Systems not following the above described design are:

  • CD-ROMs usually have their own structure of boot sectors; for IBM PC compatible systems this is subject to El Torito specifications.
  • C128 or C64 software on Commodore DOS disks where data on Track 1, Sector 0 began with a magic number corresponding to string "CBM".[2]
  • IBM mainframe computers place a small amount of boot code in the first and second track of the first cylinder of the disk, and the root directory, called the Volume Table of Contents, is also located at the fixed location of the third track of the first cylinder of the disk.
  • Other (non IBM-compatible) PC systems may have different boot sector formats on their disk devices.


On IBM PC compatible machines, the BIOS is ignorant of the distinction between VBRs and MBRs, and of partitioning. The firmware simply loads and runs the first sector of the storage device.[3] If the device is a floppy or USB flash drive, that will be a VBR. If the device is a hard disk, that will be an MBR. It is the code in the MBR which generally understands disk partitioning, and in turn, is responsible for loading and running the VBR of whichever primary partition is set to boot (the active partition). The VBR then loads a second-stage bootloader from another location on the disk.

Furthermore, whatever is stored in the first sector of a floppy diskette, USB device, hard disk or any other bootable storage device, is not required to immediately load any bootstrap code for an OS, if ever. The BIOS merely passes control to whatever exists there, as long as the sector meets the very simple qualification of having the boot record signature of 0x55, 0xAA in its last two bytes. This is why it is easy to replace the usual bootstrap code found in an MBR with more complex loaders, even large multi-functional boot managers (programs stored elsewhere on the device which can run without an operating system), allowing users a number of choices in what occurs next. With this kind of freedom, abuse often occurs in the form of boot sector viruses.

Boot-sector viruses[edit]

Since code in the boot sector is executed automatically, boot sectors have historically been a common attack vector for computer viruses.

To combat this behavior, the system BIOS often includes an option to prevent software from writing to the first sector of any attached hard drives; it could thereby protect the master boot record containing the partition table from being overwritten accidentally, but not the volume boot records in the bootable partitions.[4] Depending on the BIOS, attempts to write to the protected sector may be blocked with or without user interaction. Most BIOSes, however, will display a popup message giving the user a chance to override the setting. The BIOS option is disabled by default because the message may not be displayed correctly in graphics mode and blocking access to the MBR may cause problems with operating system setup programs or disk access, encryption or partitioning tools like FDISK, which may not have been written to be aware of that possibility, causing them to abort ungracefully and possibly leaving the disk partitioning in an inconsistent state.[nb 1]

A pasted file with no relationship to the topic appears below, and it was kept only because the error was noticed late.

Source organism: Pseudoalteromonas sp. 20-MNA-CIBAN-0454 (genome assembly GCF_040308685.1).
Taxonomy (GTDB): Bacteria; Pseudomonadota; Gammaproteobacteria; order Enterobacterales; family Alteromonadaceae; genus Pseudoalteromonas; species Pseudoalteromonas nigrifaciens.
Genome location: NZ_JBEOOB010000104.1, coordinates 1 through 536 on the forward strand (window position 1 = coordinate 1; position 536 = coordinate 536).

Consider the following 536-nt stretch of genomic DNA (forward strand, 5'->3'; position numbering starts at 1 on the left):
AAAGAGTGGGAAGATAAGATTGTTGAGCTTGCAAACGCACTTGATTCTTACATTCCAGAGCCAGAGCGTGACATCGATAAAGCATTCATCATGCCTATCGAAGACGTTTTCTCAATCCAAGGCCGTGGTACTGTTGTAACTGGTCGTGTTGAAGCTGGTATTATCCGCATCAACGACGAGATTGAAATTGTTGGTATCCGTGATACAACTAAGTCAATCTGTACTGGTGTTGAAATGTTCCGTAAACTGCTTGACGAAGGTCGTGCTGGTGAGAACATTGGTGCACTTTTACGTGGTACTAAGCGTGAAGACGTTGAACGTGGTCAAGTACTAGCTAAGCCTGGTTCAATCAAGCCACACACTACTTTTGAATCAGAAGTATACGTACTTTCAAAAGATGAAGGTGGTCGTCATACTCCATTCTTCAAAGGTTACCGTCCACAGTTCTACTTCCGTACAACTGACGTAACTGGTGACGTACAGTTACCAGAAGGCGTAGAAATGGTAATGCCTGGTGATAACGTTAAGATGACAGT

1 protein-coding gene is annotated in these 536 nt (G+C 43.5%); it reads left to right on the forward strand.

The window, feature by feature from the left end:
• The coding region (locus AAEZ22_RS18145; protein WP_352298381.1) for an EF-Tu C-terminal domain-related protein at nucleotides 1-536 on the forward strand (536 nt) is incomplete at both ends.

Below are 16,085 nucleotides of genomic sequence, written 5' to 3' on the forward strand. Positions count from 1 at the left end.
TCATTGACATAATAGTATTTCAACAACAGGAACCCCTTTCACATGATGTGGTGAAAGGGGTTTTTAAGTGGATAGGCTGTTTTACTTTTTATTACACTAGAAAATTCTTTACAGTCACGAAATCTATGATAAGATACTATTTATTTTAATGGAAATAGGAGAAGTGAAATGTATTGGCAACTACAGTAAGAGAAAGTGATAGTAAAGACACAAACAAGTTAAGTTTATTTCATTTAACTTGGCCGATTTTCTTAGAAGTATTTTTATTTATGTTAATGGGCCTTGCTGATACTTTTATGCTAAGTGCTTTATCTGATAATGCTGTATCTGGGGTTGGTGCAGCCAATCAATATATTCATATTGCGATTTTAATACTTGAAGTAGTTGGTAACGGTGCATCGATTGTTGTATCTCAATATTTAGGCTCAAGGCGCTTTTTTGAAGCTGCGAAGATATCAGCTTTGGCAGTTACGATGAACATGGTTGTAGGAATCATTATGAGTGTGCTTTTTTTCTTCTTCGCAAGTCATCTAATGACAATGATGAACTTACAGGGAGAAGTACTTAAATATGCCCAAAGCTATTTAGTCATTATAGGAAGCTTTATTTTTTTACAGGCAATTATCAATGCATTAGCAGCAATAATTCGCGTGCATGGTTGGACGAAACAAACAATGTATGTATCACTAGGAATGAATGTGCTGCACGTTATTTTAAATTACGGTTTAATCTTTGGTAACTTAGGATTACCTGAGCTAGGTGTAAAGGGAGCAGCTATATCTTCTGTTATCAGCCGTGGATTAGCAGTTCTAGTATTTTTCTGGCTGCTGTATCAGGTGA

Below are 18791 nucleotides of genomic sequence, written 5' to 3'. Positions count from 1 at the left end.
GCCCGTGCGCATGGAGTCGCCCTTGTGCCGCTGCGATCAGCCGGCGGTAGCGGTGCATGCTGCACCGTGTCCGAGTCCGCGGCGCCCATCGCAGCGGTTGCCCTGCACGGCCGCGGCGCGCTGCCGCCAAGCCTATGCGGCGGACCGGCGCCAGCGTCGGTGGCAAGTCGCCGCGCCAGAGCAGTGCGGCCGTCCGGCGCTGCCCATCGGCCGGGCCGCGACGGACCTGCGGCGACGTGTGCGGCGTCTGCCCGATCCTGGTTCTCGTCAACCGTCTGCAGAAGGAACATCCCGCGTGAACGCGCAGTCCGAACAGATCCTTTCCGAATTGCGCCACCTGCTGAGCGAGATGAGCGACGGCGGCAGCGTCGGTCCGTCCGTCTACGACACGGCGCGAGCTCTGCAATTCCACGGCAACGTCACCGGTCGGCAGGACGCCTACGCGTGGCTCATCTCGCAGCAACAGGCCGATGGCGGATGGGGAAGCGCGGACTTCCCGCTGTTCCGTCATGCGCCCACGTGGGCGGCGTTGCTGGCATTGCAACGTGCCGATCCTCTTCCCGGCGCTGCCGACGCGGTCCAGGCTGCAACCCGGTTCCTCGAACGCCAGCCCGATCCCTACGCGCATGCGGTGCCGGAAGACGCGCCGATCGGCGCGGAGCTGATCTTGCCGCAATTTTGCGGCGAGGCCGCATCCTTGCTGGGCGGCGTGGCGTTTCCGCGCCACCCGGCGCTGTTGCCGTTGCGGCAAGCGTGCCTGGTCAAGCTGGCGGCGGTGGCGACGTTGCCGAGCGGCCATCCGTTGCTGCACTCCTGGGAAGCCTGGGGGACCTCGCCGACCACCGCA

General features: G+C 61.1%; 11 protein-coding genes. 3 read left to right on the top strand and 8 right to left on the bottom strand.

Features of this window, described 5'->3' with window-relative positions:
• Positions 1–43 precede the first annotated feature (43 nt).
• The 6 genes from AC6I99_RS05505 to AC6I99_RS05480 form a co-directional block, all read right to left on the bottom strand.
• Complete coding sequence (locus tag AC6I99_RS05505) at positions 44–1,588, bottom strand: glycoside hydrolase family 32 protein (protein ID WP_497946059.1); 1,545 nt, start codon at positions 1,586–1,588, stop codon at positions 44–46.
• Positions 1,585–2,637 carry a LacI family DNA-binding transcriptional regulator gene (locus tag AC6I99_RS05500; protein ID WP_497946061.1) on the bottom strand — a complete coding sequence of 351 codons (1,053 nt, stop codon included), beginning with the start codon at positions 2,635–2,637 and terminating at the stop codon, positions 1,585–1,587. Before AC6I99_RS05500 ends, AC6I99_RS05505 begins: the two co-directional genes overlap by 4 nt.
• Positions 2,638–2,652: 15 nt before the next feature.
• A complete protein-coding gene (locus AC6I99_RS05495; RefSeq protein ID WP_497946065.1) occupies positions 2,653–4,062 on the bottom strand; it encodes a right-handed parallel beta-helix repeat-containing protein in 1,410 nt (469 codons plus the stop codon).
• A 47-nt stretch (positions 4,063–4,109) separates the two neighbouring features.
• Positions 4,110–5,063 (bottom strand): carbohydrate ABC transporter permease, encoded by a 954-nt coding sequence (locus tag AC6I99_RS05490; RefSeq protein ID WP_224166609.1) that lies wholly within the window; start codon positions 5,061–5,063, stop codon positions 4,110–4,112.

As an example, the malware NotPetya attempts to gain administrative privileges on an operating system, and then would attempt to overwrite the boot sector of a computer.[5][6] The CIA has also developed malware that attempts to modify the boot sector in order to load additional drivers to be used by other malware.[7] Another Malware that overwrites boot sector is the MEMZ

See also[edit]


  1. ^ One FDISK utility written to be aware of BIOS boot sector protection features is DR-DOS' FDISK R2.31 (and higher), which will detect this scenario and display additional interactive messages to guide the user through it. In contrast to other FDISK utilities, DR-DOS FDISK is not only a partitioning tool, but can also format freshly created partitions as FAT12, FAT16 or FAT32. This reduces the risk to accidentally format wrong volumes.


  1. ^ "UEFI - OSDev Wiki". Retrieved 2020-09-26.
  2. ^ Commodore 128 Programmer's Reference Guide. Bantam Books. 1986. pp. 446–667. ISBN 0-553-34292-4.
  3. ^ Smith, Roderick W. (2010-04-14). "Migrate to GRUB 2". Retrieved 2013-03-05.
  4. ^ "Intel Desktop Boards BIOS Settings Dictionary" (PDF). Intel. Retrieved 2013-09-01.
  5. ^ "New Ransomware Variant "Nyetya" Compromises Systems Worldwide". 27 June 2017. Retrieved 2018-05-28.
  6. ^ "In an era of global malware attacks, what happens if there's no kill switch?". CIO Dive. Retrieved 2018-05-28.
  7. ^ "CIA Developed Windows Malware That Alters Boot Sector to Load More Malware". Information Security Newspaper. 2017-09-01. Retrieved 2018-05-28.

External links[edit]